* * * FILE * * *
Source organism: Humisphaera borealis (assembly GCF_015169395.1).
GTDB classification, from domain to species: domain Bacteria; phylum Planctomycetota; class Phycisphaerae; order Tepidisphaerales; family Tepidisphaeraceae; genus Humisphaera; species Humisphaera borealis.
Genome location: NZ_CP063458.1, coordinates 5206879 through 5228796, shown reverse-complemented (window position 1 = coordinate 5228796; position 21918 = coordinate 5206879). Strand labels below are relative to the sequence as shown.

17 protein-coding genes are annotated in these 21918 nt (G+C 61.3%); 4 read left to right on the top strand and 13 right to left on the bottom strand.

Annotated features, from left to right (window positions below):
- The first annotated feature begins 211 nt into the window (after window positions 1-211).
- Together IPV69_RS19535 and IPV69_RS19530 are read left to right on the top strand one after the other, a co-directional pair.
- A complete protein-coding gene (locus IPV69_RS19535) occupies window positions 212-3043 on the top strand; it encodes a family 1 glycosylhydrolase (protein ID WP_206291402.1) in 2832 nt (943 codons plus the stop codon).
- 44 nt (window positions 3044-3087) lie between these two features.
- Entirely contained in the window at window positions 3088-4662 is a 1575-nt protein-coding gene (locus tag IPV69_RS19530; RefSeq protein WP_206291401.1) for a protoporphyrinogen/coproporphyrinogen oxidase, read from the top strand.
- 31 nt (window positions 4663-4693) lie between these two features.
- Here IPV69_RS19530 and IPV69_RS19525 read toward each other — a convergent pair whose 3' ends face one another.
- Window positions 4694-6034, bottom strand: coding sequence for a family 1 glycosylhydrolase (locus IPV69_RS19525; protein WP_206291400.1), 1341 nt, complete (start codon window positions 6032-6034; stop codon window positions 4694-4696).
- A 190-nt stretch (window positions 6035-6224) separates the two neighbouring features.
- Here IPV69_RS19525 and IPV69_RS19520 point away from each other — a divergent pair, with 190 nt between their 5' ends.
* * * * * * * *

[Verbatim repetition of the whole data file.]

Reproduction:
Source organism: Humisphaera borealis (assembly GCF_015169395.1).
GTDB classification, from domain to species: domain Bacteria; phylum Planctomycetota; class Phycisphaerae; order Tepidisphaerales; family Tepidisphaeraceae; genus Humisphaera; species Humisphaera borealis.
Genome location: NZ_CP063458.1, coordinates 5206879 through 5228796, shown reverse-complemented (window position 1 = coordinate 5228796; position 21918 = coordinate 5206879). Strand labels below are relative to the sequence as shown.

17 protein-coding genes are annotated in these 21918 nt (G+C 61.3%); 4 read left to right on the top strand and 13 right to left on the bottom strand.

Annotated features, from left to right (window positions below):
- The first annotated feature begins 211 nt into the window (after window positions 1-211).
- Together IPV69_RS19535 and IPV69_RS19530 are read left to right on the top strand one after the other, a co-directional pair.
- A complete protein-coding gene (locus IPV69_RS19535) occupies window positions 212-3043 on the top strand; it encodes a family 1 glycosylhydrolase (protein ID WP_206291402.1) in 2832 nt (943 codons plus the stop codon).
- 44 nt (window positions 3044-3087) lie between these two features.
- Entirely contained in the window at window positions 3088-4662 is a 1575-nt protein-coding gene (locus tag IPV69_RS19530; RefSeq protein WP_206291401.1) for a protoporphyrinogen/coproporphyrinogen oxidase, read from the top strand.
- 31 nt (window positions 4663-4693) lie between these two features.
- Here IPV69_RS19530 and IPV69_RS19525 read toward each other — a convergent pair whose 3' ends face one another.
- Window positions 4694-6034, bottom strand: coding sequence for a family 1 glycosylhydrolase (locus IPV69_RS19525; protein WP_206291400.1), 1341 nt, complete (start codon window positions 6032-6034; stop codon window positions 4694-4696).
- A 190-nt stretch (window positions 6035-6224) separates the two neighbouring features.
- Here IPV69_RS19525 and IPV69_RS19520 point away from each other — a divergent pair, with 190 nt between their 5' ends.